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Famous Philosophers: What Did Friedrich Nietzsche Believe?

Updated on June 19, 2013
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Nietzsche's General Views

  • Nietzsche believed that each man and woman should develop their own moral values and not rely on anything or anyone to tell them how to live.
  • Nietzsche believed that we must overcome ourselves and become what he called the "ubermensch" meaning overman or superman. By this he meant that humans have to work on improving themselves (through learning more about their minds and bodies) so that they can transcend the limitations of the human condition. This must not be confused at all with Nazist views that only some people are "ubermensch" and everyone else is inferior. Nietzsche firmly believed that every human was capable of overcoming themselves and becoming "ubermensch."
  • He believed that everyone is capable of being a "god" to themselves (the perfect form of themselves that they must fight to achieve). He spoke of mankind being in between animal and "ubermensch" and it was up to each man and woman to decide how far along the line they will travel to become a 'god'.
  • Nietzsche was strongly against pity.
  • Nietzsche was born severely ill and only became even more ill throughout his life. Thus, he did not care for any views about physical or mental superiority, he instead thought that it is personal battles with oneself that matters.
  • Nietzsche believed that all morals need to be constantly questioned. He criticised the German society fiercely in his books.

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Nietzsche and Religion

  • Nietzsche absolutely hated anything that enslaved mankind. This included things such as patriotism, religion and current leaders.
  • Nietzsche was completely learned in theology and knew so much that he earned the nickname "the little preacher" as a child.
  • However, after he grew up, Nietzche found that all religions were fraught with problems concerning morality.
  • He hated the fact that religions such as Christianity gave "moral absolutes" dictating what is right and wrong for everyone without considering circumstances. For the same reason, he opposed the philosopher Immanuel Kant vehemently for his views of deontology - i.e. that actions such as murder and lying are always wrong regardless of how or why the murder was done.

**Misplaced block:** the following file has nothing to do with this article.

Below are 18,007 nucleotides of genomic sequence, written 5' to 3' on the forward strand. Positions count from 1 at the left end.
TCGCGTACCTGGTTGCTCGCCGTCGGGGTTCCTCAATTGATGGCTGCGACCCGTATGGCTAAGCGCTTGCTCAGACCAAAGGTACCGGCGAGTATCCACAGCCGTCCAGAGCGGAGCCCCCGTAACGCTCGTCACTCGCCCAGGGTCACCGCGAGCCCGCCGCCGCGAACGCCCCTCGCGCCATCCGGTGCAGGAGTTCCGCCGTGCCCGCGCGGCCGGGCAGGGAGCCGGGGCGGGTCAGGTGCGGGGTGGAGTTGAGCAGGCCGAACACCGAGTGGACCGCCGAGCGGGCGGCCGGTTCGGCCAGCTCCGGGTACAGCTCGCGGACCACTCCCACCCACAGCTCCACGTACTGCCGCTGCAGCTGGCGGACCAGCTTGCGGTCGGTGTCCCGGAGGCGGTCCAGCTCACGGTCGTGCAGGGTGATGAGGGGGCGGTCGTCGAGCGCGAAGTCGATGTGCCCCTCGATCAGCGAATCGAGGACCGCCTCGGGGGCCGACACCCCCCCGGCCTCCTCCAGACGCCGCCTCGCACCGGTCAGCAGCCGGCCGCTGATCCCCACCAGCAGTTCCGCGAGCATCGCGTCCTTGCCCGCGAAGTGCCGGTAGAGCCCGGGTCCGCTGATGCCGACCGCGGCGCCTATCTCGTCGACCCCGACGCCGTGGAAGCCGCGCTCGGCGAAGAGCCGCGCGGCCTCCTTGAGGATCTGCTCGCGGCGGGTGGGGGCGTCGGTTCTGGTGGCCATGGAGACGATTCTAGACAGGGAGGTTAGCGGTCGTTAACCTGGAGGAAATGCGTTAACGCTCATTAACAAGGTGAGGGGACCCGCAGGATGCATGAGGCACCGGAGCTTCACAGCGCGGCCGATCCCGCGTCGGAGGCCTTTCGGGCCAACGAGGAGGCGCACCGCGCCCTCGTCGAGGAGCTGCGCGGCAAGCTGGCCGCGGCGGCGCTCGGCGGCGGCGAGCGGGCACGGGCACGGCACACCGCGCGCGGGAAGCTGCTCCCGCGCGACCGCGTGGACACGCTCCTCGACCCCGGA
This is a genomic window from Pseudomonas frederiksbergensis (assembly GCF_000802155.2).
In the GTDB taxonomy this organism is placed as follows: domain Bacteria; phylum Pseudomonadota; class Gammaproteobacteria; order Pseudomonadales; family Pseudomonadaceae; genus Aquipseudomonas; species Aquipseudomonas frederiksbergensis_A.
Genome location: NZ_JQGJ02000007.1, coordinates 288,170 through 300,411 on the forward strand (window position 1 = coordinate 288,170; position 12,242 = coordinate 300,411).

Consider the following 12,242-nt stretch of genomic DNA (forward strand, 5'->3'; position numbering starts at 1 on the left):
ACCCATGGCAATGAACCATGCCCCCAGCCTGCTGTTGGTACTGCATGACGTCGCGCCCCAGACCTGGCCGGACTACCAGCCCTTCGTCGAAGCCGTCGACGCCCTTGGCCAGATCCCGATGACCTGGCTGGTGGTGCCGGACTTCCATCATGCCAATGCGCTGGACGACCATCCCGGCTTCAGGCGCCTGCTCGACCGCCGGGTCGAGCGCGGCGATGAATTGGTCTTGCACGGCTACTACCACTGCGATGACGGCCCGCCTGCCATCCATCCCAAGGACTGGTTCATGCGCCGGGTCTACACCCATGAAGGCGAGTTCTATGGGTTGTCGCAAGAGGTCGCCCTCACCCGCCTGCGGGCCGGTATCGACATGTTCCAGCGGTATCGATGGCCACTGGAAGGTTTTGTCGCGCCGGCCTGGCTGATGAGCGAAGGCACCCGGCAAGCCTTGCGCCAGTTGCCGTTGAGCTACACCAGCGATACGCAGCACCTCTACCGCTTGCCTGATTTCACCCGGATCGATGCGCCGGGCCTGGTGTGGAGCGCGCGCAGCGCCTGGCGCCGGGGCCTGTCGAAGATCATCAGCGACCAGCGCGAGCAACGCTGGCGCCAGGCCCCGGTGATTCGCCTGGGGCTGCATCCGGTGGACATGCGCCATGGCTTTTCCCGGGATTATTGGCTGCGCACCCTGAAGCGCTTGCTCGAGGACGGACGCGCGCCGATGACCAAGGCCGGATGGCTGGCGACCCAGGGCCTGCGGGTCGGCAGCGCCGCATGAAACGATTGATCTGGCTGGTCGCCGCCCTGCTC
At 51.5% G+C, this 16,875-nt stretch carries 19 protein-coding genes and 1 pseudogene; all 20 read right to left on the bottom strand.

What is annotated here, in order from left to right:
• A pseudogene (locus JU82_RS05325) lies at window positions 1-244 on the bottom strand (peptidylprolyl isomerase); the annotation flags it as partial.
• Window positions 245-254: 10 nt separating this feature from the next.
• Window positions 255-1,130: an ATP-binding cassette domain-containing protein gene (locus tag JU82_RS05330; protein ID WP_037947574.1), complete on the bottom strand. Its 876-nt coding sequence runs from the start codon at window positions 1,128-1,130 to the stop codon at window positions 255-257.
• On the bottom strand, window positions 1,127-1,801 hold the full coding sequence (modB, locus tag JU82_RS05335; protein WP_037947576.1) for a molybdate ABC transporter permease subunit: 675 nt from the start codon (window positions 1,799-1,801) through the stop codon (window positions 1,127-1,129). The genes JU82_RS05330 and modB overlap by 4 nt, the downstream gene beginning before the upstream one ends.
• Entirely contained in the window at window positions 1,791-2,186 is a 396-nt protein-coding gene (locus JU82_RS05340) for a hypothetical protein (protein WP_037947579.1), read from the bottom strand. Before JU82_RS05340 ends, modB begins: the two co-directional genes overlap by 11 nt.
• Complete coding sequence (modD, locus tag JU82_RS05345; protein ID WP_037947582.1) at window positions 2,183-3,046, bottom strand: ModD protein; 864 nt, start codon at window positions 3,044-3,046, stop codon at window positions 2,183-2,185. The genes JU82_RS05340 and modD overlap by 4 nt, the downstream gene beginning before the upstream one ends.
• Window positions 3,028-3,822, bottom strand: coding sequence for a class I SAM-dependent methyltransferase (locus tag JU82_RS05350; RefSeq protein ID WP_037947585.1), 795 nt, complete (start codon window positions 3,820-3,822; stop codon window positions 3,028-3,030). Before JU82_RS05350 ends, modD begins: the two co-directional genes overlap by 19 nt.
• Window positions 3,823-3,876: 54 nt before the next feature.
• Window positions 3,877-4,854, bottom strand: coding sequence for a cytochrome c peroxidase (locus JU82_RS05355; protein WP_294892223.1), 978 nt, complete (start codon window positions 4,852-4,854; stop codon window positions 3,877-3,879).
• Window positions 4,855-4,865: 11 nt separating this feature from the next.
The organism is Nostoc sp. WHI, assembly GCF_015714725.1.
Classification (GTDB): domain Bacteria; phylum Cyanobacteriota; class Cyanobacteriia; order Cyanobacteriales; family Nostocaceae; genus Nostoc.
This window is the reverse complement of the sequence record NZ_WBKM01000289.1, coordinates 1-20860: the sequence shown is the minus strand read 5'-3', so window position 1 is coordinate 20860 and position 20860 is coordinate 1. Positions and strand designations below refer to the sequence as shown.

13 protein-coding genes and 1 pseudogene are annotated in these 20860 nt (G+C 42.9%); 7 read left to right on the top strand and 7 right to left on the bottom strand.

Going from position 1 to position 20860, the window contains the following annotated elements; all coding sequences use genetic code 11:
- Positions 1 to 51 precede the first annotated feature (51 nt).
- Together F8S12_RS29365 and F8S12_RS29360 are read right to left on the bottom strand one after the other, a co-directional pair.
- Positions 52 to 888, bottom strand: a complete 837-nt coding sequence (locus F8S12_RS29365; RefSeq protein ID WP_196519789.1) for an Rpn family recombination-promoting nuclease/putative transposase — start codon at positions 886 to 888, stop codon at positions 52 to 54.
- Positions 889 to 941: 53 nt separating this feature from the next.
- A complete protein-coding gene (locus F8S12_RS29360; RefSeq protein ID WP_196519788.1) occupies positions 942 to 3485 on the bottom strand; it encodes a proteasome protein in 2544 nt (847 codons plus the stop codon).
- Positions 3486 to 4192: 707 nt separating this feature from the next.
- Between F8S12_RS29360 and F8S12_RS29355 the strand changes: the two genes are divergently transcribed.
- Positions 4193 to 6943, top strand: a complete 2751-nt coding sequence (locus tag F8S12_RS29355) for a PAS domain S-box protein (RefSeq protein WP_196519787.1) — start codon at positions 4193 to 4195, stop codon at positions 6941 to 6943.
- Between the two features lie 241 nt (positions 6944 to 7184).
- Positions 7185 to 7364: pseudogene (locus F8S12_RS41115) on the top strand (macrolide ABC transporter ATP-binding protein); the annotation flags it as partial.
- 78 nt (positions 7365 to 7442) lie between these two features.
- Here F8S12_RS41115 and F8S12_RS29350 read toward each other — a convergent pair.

• Nietzsche wrote a book entitled "The Anti-Christ" critising Christianity for the values that it encourages. Pity is a point of focus and Nietzsche argues that Christianity's inclination towards pity only prolongs misery to where otherwise it would not have existed i.e. by not helping something that is falling, you save yourself from later picking that something up again and again.

Friedrich's Illnesses

"Every two or three weeks, I spend about 36 hours in bed... In real torment" - Fredrich Nietzche

He:

  • Was born with severe myopia.
  • Suffered from frequent head aches.
  • Contracted dysentery and diphtheria during the Franco-Prussian war (the 1870 war).
  • Possibly contracted syphilis as a student in a brothel.
  • He never stated what his illness was but talked many times of being very ill (mentioning symptoms specific to syphilis).

Arguments Against Nietzsche

Concerning Pity

  • Nietzsche is against pity of any kind because helping someone that is in a weaker position will only prolong its suffering in the long run. However, many times a person is in a pitiable situation due to unfortunate events that were not in his control and without the help that pity provides they may never regain their strength. Would it not be moral to help these people at the very least? Often it only takes a little help for a person to get back on his feet and be a useful member of society again - not helping that person would have resulted in the much less efficient outcome of his demise. Therefore, if looking at morality through the perspective of how best a society would work, pity should definitely be encouraged, certainly because the weak may have the potential to be very strong indeed.

Do you agree with anything that Nietzsche believes?

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